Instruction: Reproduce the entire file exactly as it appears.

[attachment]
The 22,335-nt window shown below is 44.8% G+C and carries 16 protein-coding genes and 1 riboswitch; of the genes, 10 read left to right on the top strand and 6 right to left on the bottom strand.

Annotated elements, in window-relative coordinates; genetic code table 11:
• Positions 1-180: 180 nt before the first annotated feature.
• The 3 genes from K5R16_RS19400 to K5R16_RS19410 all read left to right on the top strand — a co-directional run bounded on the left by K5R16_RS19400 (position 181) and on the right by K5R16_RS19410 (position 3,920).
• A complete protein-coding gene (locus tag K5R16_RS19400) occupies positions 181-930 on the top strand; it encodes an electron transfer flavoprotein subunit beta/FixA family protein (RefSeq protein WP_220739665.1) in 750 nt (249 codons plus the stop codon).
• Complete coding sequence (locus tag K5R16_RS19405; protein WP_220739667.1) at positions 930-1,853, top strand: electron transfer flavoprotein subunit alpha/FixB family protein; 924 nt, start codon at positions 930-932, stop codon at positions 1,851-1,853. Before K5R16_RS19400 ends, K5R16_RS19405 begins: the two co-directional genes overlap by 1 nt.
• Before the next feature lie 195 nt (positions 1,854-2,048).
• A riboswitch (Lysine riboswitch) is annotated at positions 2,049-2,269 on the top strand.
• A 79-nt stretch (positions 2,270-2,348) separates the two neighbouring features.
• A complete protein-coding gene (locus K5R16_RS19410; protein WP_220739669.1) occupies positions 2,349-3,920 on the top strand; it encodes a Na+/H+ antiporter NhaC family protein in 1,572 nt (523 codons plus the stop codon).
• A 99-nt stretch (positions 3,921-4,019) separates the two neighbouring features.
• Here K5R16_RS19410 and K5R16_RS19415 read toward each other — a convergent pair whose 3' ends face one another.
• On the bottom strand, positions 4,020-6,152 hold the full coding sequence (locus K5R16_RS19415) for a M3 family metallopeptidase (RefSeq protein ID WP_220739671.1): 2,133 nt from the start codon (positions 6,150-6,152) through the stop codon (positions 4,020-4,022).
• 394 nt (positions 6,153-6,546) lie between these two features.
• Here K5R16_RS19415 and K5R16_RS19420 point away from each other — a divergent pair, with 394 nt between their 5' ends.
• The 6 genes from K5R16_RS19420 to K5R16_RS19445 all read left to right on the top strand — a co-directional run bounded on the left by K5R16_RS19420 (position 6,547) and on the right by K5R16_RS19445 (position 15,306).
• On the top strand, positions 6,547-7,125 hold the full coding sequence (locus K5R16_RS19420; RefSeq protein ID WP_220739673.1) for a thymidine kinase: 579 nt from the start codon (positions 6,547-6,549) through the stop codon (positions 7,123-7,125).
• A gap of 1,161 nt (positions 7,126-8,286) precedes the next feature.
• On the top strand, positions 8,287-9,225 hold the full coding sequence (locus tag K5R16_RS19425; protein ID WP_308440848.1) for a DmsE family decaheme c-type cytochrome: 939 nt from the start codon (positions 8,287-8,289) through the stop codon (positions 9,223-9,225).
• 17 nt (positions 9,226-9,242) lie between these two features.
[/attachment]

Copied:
The 22,335-nt window shown below is 44.8% G+C and carries 16 protein-coding genes and 1 riboswitch; of the genes, 10 read left to right on the top strand and 6 right to left on the bottom strand.

Annotated elements, in window-relative coordinates; genetic code table 11:
• Positions 1-180: 180 nt before the first annotated feature.
• The 3 genes from K5R16_RS19400 to K5R16_RS19410 all read left to right on the top strand — a co-directional run bounded on the left by K5R16_RS19400 (position 181) and on the right by K5R16_RS19410 (position 3,920).
• A complete protein-coding gene (locus tag K5R16_RS19400) occupies positions 181-930 on the top strand; it encodes an electron transfer flavoprotein subunit beta/FixA family protein (RefSeq protein WP_220739665.1) in 750 nt (249 codons plus the stop codon).
• Complete coding sequence (locus tag K5R16_RS19405; protein WP_220739667.1) at positions 930-1,853, top strand: electron transfer flavoprotein subunit alpha/FixB family protein; 924 nt, start codon at positions 930-932, stop codon at positions 1,851-1,853. Before K5R16_RS19400 ends, K5R16_RS19405 begins: the two co-directional genes overlap by 1 nt.
• Before the next feature lie 195 nt (positions 1,854-2,048).
• A riboswitch (Lysine riboswitch) is annotated at positions 2,049-2,269 on the top strand.
• A 79-nt stretch (positions 2,270-2,348) separates the two neighbouring features.
• A complete protein-coding gene (locus K5R16_RS19410; protein WP_220739669.1) occupies positions 2,349-3,920 on the top strand; it encodes a Na+/H+ antiporter NhaC family protein in 1,572 nt (523 codons plus the stop codon).
• A 99-nt stretch (positions 3,921-4,019) separates the two neighbouring features.
• Here K5R16_RS19410 and K5R16_RS19415 read toward each other — a convergent pair whose 3' ends face one another.
• On the bottom strand, positions 4,020-6,152 hold the full coding sequence (locus K5R16_RS19415) for a M3 family metallopeptidase (RefSeq protein ID WP_220739671.1): 2,133 nt from the start codon (positions 6,150-6,152) through the stop codon (positions 4,020-4,022).
• 394 nt (positions 6,153-6,546) lie between these two features.
• Here K5R16_RS19415 and K5R16_RS19420 point away from each other — a divergent pair, with 394 nt between their 5' ends.
• The 6 genes from K5R16_RS19420 to K5R16_RS19445 all read left to right on the top strand — a co-directional run bounded on the left by K5R16_RS19420 (position 6,547) and on the right by K5R16_RS19445 (position 15,306).
• On the top strand, positions 6,547-7,125 hold the full coding sequence (locus K5R16_RS19420; RefSeq protein ID WP_220739673.1) for a thymidine kinase: 579 nt from the start codon (positions 6,547-6,549) through the stop codon (positions 7,123-7,125).
• A gap of 1,161 nt (positions 7,126-8,286) precedes the next feature.
• On the top strand, positions 8,287-9,225 hold the full coding sequence (locus tag K5R16_RS19425; protein ID WP_308440848.1) for a DmsE family decaheme c-type cytochrome: 939 nt from the start codon (positions 8,287-8,289) through the stop codon (positions 9,223-9,225).
• 17 nt (positions 9,226-9,242) lie between these two features.